- How long does the growing season last? If you have a short growing season — or springs that go from freezing to midsummer in no time flat — giving your plants a head start indoors will get you from seed to flower with enough time to actually enjoy those blooms.
- How well do the flowers transplant? Some seeds are easier to transplant than others. Here’s a handy list of flowers sorted by whether to start indoors or sow in the ground.
When to Start Seeds Indoors
The general rule for starting seeds indoors is “six weeks before the final frost,” but like most general rules, there are exceptions. Plants that take a long time to germinate, for example, need to be started earlier if you want to get the most bloom time out of them. Here’s a gardener who shares her (very complicated) personalized seed-starting schedule, along with how she determines the best times to start her seeds indoors.
If you prefer things to be a little easier, this is a down-and-dirty two-step indoor seed calculating method:
- Find your first and last frost dates by zip code in the frost-date calculator from “The Old Farmer’s Almanac.”
- Plug your last frost date into the Seed Planting Schedule at Johnny’s Selected Seeds
Is It Time to Plant Outdoors?
Whether you’re starting from seed indoors or sowing directly outdoors, the most important date to know is the last frost date for your region (as we’ve already discussed). If you’re sowing seed directly in the ground, you can safely plant seeds for most plants outdoors after that date. Here’s a basic frost-free chart you can use as a starting point:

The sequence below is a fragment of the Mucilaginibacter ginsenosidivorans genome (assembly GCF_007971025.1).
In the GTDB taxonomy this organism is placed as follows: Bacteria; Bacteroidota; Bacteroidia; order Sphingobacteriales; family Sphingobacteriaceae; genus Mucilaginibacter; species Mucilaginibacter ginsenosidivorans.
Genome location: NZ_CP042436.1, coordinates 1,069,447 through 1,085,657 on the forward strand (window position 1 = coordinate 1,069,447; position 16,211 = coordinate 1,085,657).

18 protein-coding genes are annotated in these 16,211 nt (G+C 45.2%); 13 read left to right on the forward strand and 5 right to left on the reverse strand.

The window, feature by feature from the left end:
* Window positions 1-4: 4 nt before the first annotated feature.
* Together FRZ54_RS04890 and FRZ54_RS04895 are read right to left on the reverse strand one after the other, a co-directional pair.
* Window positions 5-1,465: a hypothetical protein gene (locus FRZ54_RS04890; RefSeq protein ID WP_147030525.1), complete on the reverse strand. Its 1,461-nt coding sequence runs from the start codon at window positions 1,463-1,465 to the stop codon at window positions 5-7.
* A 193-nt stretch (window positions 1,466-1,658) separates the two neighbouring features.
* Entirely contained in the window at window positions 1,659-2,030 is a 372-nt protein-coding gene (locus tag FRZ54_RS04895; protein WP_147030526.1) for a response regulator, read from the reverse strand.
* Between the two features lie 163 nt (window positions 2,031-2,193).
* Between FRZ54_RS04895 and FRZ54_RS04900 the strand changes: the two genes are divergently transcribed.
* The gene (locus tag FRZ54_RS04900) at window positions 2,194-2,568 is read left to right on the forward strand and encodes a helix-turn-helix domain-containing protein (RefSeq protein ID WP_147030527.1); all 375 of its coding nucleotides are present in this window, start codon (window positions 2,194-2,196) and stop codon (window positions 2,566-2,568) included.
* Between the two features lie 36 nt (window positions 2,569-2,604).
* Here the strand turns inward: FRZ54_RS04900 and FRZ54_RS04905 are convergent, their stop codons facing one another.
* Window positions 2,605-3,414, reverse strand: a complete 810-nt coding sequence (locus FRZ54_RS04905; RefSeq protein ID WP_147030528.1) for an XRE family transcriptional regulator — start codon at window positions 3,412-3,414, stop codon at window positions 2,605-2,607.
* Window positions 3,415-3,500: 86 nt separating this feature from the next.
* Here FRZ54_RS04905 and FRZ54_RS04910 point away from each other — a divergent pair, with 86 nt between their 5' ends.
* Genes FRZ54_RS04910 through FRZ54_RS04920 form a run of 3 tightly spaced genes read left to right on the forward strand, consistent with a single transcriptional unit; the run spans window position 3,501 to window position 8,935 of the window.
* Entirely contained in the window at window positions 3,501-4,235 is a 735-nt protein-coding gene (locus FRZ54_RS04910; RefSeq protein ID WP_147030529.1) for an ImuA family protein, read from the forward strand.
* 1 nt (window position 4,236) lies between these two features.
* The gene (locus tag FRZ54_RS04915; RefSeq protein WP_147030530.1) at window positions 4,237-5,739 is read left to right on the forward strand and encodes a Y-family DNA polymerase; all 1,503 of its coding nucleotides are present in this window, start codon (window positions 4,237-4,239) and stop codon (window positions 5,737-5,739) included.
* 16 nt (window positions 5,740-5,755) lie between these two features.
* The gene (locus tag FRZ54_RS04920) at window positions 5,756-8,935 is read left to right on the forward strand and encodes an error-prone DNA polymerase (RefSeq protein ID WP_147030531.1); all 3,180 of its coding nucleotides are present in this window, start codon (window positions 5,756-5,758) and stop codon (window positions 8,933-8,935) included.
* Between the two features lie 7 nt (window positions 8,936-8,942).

Plant Now to Enjoy Later
Strategically plant late bloomers in early spring for late-summer color in your garden. Spring is the perfect time to plant gladiolas and asters, which will bloom in late summer just when the cool-weather lovers start drooping and fading. Other summer bloomers include cosmos — a kid-friendly favorite — Crocosmia, dahlias, and sunflowers, all of which can be planted outdoors after the danger of frost has passed.
Super-Gardener Tips for Early Bloomers
- Want daffodils and crocuses this spring, but didn’t get bulbs in the ground last autumn? Either buy chilled bulbs or chill them yourself. Early-spring bulbs rely on a period of cold to prepare them for spring blooming. You can simulate that by popping your bulbs into a paper bag and sticking them in the refrigerator for six to eight weeks before last frost, then plant them directly in the ground where you want them to grow.
- We particularly like starting showy flowers like impatiens and petunias indoors about eight to 10 weeks before last frost. They like cool temperatures, and giving them an indoor head start means they’re just coming into bloom when the weather hits their blossom sweet spot, ready to plant in beds and baskets.
- Plant spring-blooming bulbs in the fall to get early-spring flowers without the hassle of chilling them.
- Plant a mix of perennials and annuals to enjoy color in your garden all summer long. Some annual flowers are also notorious “volunteers,” self-seeding in garden beds so that you don’t have to work so hard next year.
Feeling ready to get planting? Tag us on Instagram to share your garden’s progress!